International Institute, July 11, 2012 —
That pizza will attract undergraduates to a meeting is an established fact. But pizza and research papers? That was the combination that drew a number of International Institute Interdepartmental Program (IDP)
students together at the end of Spring 2013 quarter to learn about one another’s research projects.
These two women help intrepid International Institute IDP students navigate the UCLA academic labyrinth, register for courses across departments and fulfill IDP graduation requirements — all the while lending them moral support and cheering them on.
Mike Lofchie, Chair of IDS, greeted the students warmly. He noted that IDP students can sometimes feel without a home, given that their studies are interdisciplinary by nature, and wholeheartedly recommended that such get-togethers become a regular feature of their life at UCLA. International Institute IDP students have an excellent reputation among UCLA faculty, said Lofchie, noting that whenever he asks department chairs about IDP students, they invariably identify them as their best students.
International Institute IDP students are dedicated, added Mike Thies, as it takes effort to figure out how to put the courses together that will meet their major or minor degree requirements — you don’t just follow a set of requirements set out for you. Thies is Chair of both the Global Studies and International & Area Studies programs. When he teaches Global Studies students, he said, it’s clear they are a different group than political science students – more passionate about international politics.
A number of International Institute IDP students, many of whom would graduate in less than two weeks, then presented research papers or made presentations on international volunteer work. Two, Katherine Parkinson and James Walker, presented findings from their senior theses for the Global Studies program.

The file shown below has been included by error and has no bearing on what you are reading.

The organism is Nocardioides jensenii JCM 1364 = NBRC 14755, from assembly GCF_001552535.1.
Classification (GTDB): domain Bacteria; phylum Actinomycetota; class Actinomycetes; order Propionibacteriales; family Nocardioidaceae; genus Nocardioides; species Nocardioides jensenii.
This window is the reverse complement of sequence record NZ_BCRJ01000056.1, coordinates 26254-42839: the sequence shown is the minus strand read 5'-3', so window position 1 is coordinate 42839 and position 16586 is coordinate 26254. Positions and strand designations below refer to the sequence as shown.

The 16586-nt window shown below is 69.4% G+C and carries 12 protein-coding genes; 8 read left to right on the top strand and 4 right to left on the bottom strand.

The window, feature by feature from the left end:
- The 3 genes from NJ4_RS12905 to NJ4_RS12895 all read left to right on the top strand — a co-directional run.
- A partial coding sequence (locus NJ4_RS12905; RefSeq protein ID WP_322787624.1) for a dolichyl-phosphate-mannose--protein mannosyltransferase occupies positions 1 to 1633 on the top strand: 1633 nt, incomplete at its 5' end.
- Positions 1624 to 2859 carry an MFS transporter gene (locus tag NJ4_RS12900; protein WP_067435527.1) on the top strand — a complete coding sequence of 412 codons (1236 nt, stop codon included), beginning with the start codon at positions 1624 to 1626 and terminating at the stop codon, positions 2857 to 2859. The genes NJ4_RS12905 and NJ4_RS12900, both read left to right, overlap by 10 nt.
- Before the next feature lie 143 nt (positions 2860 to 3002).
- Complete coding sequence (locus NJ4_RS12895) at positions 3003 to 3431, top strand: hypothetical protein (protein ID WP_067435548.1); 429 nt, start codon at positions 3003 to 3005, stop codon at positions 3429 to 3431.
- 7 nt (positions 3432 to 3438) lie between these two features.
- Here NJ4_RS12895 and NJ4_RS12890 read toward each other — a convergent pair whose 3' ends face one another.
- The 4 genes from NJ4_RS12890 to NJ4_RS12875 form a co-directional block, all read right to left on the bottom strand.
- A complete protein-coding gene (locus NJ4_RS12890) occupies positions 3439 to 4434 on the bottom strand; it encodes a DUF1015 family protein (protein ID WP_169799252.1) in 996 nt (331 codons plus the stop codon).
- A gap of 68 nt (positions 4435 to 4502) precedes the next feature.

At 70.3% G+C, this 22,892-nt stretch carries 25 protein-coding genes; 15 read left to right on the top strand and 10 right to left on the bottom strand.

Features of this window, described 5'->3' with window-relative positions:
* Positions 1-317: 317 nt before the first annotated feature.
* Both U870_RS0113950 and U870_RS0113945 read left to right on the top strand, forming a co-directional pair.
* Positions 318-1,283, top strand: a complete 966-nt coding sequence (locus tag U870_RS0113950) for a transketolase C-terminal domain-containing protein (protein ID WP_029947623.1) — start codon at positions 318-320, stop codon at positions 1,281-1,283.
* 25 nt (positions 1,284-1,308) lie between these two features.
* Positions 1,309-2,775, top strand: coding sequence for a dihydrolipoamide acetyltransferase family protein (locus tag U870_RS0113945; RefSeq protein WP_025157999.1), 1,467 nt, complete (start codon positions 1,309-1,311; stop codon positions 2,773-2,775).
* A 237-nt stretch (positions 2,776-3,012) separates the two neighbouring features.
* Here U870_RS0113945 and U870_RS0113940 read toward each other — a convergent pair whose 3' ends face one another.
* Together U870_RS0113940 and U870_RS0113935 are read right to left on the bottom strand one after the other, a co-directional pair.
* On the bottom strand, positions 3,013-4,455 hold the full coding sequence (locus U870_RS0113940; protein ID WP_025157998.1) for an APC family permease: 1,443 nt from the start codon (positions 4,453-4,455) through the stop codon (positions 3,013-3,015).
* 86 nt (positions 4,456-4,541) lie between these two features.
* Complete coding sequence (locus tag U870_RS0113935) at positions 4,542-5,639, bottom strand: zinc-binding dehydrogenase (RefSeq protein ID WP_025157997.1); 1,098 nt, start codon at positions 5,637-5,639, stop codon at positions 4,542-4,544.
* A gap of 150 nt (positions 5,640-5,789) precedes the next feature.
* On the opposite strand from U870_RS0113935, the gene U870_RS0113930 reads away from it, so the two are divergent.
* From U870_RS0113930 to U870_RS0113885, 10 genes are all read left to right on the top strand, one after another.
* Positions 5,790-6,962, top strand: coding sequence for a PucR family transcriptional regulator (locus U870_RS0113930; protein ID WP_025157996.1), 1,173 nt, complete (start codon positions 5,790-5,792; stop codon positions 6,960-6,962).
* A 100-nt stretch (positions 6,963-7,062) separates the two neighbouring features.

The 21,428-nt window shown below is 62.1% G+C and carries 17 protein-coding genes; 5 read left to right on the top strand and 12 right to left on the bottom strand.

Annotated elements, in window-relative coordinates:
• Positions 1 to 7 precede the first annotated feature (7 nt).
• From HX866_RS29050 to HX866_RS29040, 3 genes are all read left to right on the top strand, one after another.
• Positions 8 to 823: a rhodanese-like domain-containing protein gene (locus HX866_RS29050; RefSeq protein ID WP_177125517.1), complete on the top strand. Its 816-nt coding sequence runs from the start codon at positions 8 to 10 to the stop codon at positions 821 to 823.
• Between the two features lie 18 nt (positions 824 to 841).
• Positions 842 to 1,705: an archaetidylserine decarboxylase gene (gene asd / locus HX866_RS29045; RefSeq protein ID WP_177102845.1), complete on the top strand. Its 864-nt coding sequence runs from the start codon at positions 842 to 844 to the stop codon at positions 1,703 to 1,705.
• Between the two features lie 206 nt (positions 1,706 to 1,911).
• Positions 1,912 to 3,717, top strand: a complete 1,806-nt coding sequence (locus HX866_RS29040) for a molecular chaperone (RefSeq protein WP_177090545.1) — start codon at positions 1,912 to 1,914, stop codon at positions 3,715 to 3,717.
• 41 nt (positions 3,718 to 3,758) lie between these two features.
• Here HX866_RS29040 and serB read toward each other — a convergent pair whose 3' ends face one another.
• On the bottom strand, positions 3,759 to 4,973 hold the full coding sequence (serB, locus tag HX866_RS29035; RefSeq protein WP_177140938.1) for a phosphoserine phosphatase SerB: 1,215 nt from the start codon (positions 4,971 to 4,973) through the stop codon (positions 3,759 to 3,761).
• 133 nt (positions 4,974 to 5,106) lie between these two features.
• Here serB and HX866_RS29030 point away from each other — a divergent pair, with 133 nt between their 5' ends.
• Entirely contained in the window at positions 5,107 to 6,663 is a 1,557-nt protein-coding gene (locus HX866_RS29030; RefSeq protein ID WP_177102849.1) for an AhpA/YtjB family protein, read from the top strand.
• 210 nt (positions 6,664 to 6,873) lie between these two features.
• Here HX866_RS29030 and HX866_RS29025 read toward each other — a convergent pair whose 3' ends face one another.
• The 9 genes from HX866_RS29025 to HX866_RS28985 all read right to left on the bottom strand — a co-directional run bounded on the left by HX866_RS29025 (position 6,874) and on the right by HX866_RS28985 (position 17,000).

Parkinson analyzed programs and the literature dealing with the reintegration of former armed combatants into civilian society, a process known as DDR (disarmament, demobilization and reintegration). She argued for a rethinking of the paradigm for such programs, recommending that they focus on building the capacity of local societies to understand why former soldiers took up arms in the first place and engage them in defining what DDR will mean in their communities.
Walker spoke about his research on the impact of international criminal tribunals on national sovereignty, using three case studies on:
General Augusto Pinochet, a former head of state (Chile), who was arrested in London on an indictment issued by a Spanish magistrate and eventually returned to Chile for trial;
Slobodan Milošević, a deposed head of state (Yugoslavia, then Serbia), who was tried by the International Criminal Tribunal for the former Yugoslavia; and
Omar al-Bashir, a sitting head of state (Sudan), for whom the International Criminal Court (ICC) has issued several arrest warrants but continues to govern his country and travel freely in North Africa.